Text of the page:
The 1981 Tour also was an early milestone for the rock tour industry by selling advertising rights to Jōvan Musk. Jōvan paid $1 million to put their name on Rolling Stones tickets. This attracted considerable attention in the business media, as Jōvan's image of a pleasant fragrance was at complete odds with the Stones' bad boys image. But the Stones behaved well on tour, and rock tour corporate sponsorships soon became the norm.
In another marketing first, the 18 December performance at Virginia's Hampton Coliseum was broadcast as "The World's Greatest Rock'n'Roll Party", on pay-per-view and in closed circuit cinemas. It was the first such use of pay-per-view for a music event. Guitarist Keith Richards memorably hit a manic fan who ran onstage with his guitar.
Another notable performance during the tour was the 14 December performance at Kansas City's Kemper Arena. Previous Stones lead guitarist Mick Taylor joined the band for a large part of the performance. Ronnie Wood was not happy with Taylor's appearance, however: "[He was] bulldozing through parts of songs that should have been subtle, ignoring breaks and taking uninvited solos." Other guests during the tour were Tina Turner (who would sing "Honky Tonk Women"), Chuck Leavell, Tower of Power and Sugar Blue.
In general, there was less backstage madness on the 1981 Tour than on many previous outings. This was largely due to Keith Richards having overcome his well-known drugs and alcohol problems; The New York Times wrote of Richards that, "He looks healthy, he is playing brilliantly and his backup vocals are often so lusty that they drown out Mr. Jagger, who is working harder to hold up his end of things as result." On the other hand, this and 1982 tour were the Rolling Stones last tours when Richards contributed the majority of backup vocals; for the future tours, additional backup singers would be invited.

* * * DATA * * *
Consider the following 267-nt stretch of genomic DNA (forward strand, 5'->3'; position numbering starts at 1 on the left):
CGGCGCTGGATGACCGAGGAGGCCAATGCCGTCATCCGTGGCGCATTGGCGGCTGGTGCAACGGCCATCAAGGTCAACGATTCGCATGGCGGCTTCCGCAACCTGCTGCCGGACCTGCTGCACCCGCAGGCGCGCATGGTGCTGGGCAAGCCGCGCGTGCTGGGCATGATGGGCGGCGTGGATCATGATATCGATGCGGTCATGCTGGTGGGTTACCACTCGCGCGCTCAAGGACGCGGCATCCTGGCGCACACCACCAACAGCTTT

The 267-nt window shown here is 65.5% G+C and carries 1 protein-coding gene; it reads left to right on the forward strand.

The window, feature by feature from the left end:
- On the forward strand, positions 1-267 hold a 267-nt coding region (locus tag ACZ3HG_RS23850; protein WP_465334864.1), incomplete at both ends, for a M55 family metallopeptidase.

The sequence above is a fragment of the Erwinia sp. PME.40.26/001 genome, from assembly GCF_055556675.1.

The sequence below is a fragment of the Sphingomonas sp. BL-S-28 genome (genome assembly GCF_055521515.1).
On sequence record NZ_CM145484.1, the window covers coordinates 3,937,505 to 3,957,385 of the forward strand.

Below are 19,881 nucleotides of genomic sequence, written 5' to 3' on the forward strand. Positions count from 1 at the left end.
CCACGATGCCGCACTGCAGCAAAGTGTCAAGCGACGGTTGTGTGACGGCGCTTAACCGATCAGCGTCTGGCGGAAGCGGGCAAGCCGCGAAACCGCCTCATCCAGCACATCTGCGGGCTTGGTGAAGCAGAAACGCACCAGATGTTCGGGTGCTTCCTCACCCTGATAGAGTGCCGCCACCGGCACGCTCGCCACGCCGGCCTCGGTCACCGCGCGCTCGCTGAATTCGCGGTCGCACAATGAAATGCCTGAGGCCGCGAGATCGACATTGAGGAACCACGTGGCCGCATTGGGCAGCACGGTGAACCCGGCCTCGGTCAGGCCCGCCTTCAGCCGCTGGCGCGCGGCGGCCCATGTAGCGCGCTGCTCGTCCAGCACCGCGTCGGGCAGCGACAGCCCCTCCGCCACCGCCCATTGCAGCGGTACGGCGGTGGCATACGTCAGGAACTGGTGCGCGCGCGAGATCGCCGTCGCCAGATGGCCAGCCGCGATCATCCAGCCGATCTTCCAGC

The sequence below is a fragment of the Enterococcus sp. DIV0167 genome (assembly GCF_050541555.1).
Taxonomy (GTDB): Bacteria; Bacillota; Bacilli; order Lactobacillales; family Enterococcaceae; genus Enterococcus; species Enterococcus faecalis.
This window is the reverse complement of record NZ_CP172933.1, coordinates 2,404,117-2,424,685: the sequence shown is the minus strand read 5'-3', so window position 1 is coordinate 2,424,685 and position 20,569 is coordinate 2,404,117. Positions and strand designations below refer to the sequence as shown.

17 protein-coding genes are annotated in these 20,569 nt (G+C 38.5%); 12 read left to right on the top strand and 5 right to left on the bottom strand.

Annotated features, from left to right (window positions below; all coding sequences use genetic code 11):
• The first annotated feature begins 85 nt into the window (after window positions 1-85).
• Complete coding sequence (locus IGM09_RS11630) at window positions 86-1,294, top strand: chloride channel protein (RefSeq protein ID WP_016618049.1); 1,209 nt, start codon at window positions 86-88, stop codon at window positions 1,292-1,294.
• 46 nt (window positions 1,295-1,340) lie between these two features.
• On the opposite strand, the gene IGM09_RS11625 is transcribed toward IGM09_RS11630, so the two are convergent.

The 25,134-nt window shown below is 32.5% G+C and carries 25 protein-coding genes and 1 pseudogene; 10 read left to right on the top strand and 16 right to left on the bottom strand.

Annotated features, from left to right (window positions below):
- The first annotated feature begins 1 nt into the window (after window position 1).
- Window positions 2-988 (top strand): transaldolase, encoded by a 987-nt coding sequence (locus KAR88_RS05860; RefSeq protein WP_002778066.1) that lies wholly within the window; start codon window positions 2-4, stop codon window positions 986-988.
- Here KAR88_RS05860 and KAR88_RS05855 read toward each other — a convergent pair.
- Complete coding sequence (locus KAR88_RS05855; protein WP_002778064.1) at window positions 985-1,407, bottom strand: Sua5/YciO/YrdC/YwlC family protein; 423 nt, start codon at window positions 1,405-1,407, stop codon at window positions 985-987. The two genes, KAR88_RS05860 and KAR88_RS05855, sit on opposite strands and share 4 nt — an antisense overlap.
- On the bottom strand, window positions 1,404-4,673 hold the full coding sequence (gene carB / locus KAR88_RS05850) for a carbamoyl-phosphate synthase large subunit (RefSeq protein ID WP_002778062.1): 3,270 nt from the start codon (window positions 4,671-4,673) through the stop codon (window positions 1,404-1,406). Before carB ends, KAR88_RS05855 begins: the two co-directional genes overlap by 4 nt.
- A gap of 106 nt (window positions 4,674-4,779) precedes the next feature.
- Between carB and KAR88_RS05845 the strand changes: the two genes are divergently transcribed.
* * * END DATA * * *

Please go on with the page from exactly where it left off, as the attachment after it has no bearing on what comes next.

Several of the concerts throughout the tour were captured and selected songs were released on the 1982 live album Still Life. A Hal Ashby-directed concert film was also made from the tour, Let's Spend the Night Together, which grossed $50 million. Possibly due to the film most of the shows on this tour ended up being professionally recorded. To bootleggers there are currently 35 of the regular 50 shows from this tour in which more than half of the concert is available directly from the soundboard.
This was the last tour of the United States the Stones would do until 1989.
The usual set list was:
For the first dozen or so shows most of the set list was moved around to find the most comfortable feel for the concerts.
The set list for the September 14, 1981 show is unverified, but are reported to include:
Beyond the first five shows "Tops" and "Mona" were not played (though neither were ever played on the same night, they did not occupy the same location in the set list). Up until the shows in New Jersey "Down the Road Apiece" and "Street Fighting Man" both made a few appearances. "Star Star" was added into the set for every gig in between and including Boulder and both Orlando shows (with the sole exception of the second show in Boulder). "All Down the Line" was played 18 times in the first 24 regular gigs. The six exclusions were the first 4 regular shows and the 2 first shows in November.